Throughout the government investigation, some conservative media outlets, most notably The Daily Caller, spread allegations and conspiracy theories about Awan. These outlets alleged that Awan had had unauthorized access to classified government data, and that he had provided to the Pakistani government and/or leaked some of that information.[27] This included, but was not limited to, the hacking of the Democratic National Committee server in 2015 and 2016, which the U.S. intelligence community concluded Russia was responsible for.[2] Luke Rosiak, who led the Daily Caller's coverage of Awan, stated in April 2018 that the affair was "straight out of James Bond."[27] The coverage often included reports on Awan's personal finances, his business dealings, and family disputes.[7]

President Donald Trump called for Awan to be investigated for espionage in several posts on Twitter, including one in April 2018 when he referred to Awan as the "Pakistani mystery man", and another in June 2018 when he wrote, "Our Justice Department must not let Awan & Debbie Wasserman Schultz off the hook."[27] Days after Awan was cleared of espionage accusations, Trump mentioned the conspiracy theory during a press conference with Vladimir Putin at a summit in Helsinki, asking "what happened to the servers of the Pakistani gentleman that worked on the DNC?" Trump had been asked if he believed Putin or American intelligence regarding 2016 election interference.[28][29] The judge who sentenced Awan in the bank fraud case criticized these conspiracy theories, calling them "an unbelievable onslaught of scurrilous media attacks to which he and his family have been subjected," adding there had been "accusations lobbed at him from the highest branches of the government, all of which have been proved to be without foundation by the FBI and the Department of Justice."[5]


  1. ^ "Influential expat shields father from long arm of law". Dawn. September 4, 2009. Retrieved November 15, 2017.
  2. ^ a b c d e Boburg, Shawn; Hsu, Spencer S. (July 3, 2018). "Ex-congressional IT staffer reaches plea deal that debunks conspiracy theories about illegal information access". The Washington Post. Retrieved July 3, 2018.
  3. ^ a b c Zraick, Karen (July 3, 2018). "Imran Awan, Ex-Congressional I.T. Worker, Pleads Guilty to Bank Fraud". Retrieved July 6, 2018.
  4. ^ Hsu, Spencer S. (August 21, 2018). "Former Wasserman Schultz aide Imran Awan sentenced to time served". Sun-Sentinel. Retrieved March 2, 2019.
  5. ^ a b c Hsu, Spencer S. (August 21, 2018). "Ex-congressional IT staffer given time served in loan case after prosecutors debunk conspiracy theories". The Washington Post. Retrieved August 21, 2018.
  6. ^ "FBI arrests US lawmaker's Pakistan-born IT aide Imran Awan for bank fraud". Financial Express. July 27, 2017. Retrieved August 12, 2017.
  7. ^ a b c d Boburg, Shawn (September 16, 2017). "Federal probe into House technology worker Imran Awan yields intrigue, no evidence of espionage". The Washington Post. Retrieved September 16, 2017.
  8. ^ a b c Sherman, Amy (August 18, 2017). "Wasserman Schultz's former IT worker and his wife indicted in bank-fraud scheme". Miami Herald. Retrieved August 19, 2017.
  9. ^ a b Reid, Paula (July 26, 2017). "Former Wasserman Schultz IT staffer arrested on charges of bank fraud". CBS News. Retrieved July 28, 2017.
  10. ^ Watkins, Eli (July 27, 2017). "Democratic staffer arrested on bank fraud charge". BuzzFeed News. Retrieved August 11, 2017.
  11. ^ a b c d e f g Fandos, Nicholas (July 28, 2017). "Trump Fuels Intrigue Surrounding a Former I.T. Worker's Arrest". The New York Times. The New York Times Company. Retrieved July 29, 2017.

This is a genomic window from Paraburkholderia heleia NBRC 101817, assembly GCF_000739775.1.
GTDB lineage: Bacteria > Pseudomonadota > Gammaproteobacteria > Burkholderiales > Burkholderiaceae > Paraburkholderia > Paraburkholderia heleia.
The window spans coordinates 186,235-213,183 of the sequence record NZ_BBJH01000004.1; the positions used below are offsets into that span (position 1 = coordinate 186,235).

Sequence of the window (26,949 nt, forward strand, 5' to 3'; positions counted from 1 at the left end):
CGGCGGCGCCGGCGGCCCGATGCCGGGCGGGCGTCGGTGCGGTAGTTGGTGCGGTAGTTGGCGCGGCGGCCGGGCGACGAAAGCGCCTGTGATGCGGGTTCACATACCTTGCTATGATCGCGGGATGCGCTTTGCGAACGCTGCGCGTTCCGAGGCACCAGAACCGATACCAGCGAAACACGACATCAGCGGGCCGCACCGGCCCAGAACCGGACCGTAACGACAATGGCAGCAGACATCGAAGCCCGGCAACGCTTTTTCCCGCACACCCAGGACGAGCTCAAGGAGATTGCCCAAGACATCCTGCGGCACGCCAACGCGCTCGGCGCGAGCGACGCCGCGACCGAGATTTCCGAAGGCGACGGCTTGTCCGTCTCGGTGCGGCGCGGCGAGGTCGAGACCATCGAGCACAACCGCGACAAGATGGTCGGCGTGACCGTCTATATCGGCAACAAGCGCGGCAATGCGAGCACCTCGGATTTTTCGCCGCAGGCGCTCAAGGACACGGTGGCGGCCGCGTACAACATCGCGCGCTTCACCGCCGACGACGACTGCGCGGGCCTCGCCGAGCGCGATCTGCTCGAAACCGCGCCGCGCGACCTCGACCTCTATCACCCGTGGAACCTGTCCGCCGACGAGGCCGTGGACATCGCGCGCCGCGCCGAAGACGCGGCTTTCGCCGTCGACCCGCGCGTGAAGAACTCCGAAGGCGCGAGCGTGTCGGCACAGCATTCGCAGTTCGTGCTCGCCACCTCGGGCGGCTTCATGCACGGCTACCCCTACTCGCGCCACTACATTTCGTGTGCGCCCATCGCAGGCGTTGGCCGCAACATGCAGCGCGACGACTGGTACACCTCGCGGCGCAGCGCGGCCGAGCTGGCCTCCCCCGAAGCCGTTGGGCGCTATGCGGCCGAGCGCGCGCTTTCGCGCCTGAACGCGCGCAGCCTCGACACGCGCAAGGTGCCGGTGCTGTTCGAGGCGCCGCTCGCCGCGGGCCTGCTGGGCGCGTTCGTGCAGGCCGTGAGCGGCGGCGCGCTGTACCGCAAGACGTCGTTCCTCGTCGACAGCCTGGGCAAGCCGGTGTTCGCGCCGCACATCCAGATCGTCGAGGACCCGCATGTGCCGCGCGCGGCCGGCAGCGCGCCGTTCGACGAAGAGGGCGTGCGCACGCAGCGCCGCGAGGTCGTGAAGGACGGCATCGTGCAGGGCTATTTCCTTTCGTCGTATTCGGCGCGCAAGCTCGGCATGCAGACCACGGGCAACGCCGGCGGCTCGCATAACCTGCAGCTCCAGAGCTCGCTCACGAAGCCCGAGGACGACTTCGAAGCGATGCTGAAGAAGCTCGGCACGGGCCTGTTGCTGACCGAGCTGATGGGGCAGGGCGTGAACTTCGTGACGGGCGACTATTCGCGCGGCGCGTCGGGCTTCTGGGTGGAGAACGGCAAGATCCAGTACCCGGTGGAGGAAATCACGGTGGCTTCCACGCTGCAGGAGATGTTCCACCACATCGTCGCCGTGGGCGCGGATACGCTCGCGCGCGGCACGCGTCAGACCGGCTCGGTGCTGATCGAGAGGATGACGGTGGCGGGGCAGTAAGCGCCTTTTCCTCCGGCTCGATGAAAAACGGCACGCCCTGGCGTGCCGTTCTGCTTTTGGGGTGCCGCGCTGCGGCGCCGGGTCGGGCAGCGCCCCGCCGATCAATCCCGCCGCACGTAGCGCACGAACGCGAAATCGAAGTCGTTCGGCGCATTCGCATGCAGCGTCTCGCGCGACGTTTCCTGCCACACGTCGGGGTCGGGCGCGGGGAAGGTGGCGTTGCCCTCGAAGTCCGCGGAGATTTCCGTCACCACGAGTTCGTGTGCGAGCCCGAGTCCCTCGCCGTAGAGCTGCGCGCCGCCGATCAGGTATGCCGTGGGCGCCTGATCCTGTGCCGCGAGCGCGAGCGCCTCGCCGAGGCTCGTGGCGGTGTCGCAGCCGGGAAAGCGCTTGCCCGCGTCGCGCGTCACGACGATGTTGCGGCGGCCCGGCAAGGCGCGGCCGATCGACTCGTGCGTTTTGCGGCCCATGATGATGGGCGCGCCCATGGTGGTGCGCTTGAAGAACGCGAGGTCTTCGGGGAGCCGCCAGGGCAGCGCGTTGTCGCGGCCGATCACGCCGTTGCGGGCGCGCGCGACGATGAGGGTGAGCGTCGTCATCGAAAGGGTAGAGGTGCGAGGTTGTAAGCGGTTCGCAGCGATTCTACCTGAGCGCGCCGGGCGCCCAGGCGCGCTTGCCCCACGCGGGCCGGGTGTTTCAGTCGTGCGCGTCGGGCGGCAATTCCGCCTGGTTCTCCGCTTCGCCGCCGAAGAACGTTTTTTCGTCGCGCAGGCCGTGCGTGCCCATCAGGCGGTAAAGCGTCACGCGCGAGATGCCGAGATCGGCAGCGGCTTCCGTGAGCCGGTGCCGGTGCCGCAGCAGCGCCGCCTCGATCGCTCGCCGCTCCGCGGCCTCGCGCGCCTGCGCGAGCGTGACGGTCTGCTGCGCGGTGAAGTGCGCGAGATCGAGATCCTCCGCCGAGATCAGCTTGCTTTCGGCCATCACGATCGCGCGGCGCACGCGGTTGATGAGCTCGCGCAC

12. ^ a b Caygle, Heather (February 6, 2017). "House staffers under criminal investigation still employed". Politico. Retrieved July 27, 2017.
  13. ^ Caygle, Heather (February 2, 2017). "House staffers under criminal investigation for alleged equipment theft". Politico. Retrieved September 3, 2017.
  14. ^ Daugherty, Alex; Sherman, Amy (July 26, 2017). "Wasserman Schultz kept paying tech expert suspected of stealing House computers". Miami Herald. The McClatchy Company. Retrieved July 27, 2017.
  15. ^ Hsu, Spencer S. (July 26, 2017). "Congressional IT staffer charged with home equity loan fraud". The Washington Post. Nash Holdings. Retrieved July 28, 2017.
  16. ^ "Ex-Dem IT staffer slammed by Trump pleads guilty to bank fraud". POLITICO. July 3, 2018. Retrieved July 3, 2018.
  17. ^ Leary, Alex (July 3, 2018). "Federal prosecutors debunk conspiracy theory involving ex-Wasserman Schultz aide". Tampa Bay Times. Retrieved July 3, 2018.
  18. ^ Watkins, Eli (July 27, 2017). "Democratic staffer arrested on bank fraud charge". CNN. Turner Broadcasting System. Retrieved July 28, 2017.
  19. ^ Pergram, Chad; Gibson, Jake (July 25, 2017). "Feds arrest IT staffer for Wasserman Schultz trying to leave country". Fox News. Retrieved July 27, 2017.
  20. ^ Caygle, Heather; Bresnahan, John (July 25, 2017). "Wasserman Schultz aide arrested trying to leave the country". Politico. Retrieved July 27, 2017.
  21. ^ "Wasserman Schultz Fires IT Staffer Following Fraud Arrest". Associated Press. July 27, 2017. Retrieved July 28, 2017.
  22. ^ Gibson, Jake (August 17, 2017). "Wasserman Schultz' ex-IT aide indicted on 4 counts". Fox News. Retrieved August 17, 2017.
  23. ^ Bresnahan, John (August 17, 2017). "Charges revised against ex-Wasserman Schultz aide". Politico. Retrieved August 17, 2017.
  24. ^ a b Man, Anthony (August 17, 2017). "Federal grand jury indicts former Wasserman Schultz aide Imran Awan". Sun Sentinel. Retrieved August 26, 2017.
  25. ^ "Ex-IT aide for Wasserman Schultz pleads not guilty". Fox News. September 1, 2017. Retrieved September 4, 2017.
  26. ^ Shortell, David (August 21, 2018). "Former House IT staffer at center of debunked conspiracy theories avoids jail time". CNN. Retrieved August 22, 2018.
  27. ^ a b c Cameron, Dell (July 3, 2018). "Feds Debunk IT Staffer Conspiracy Theory Pushed by The Daily Caller and Trump". Gizmodo. Retrieved July 3, 2018.
  28. ^ Timm, Jane C. (July 16, 2018). "Fact check: Trump promoted conspiracy theories. Here's the truth". NBC News. Retrieved July 17, 2018.
  29. ^ Simon, Abigail (July 16, 2018). "President Trump Gave a Nod to a 2016 Conspiracy Theory in Helsinki". Time. Retrieved July 17, 2018.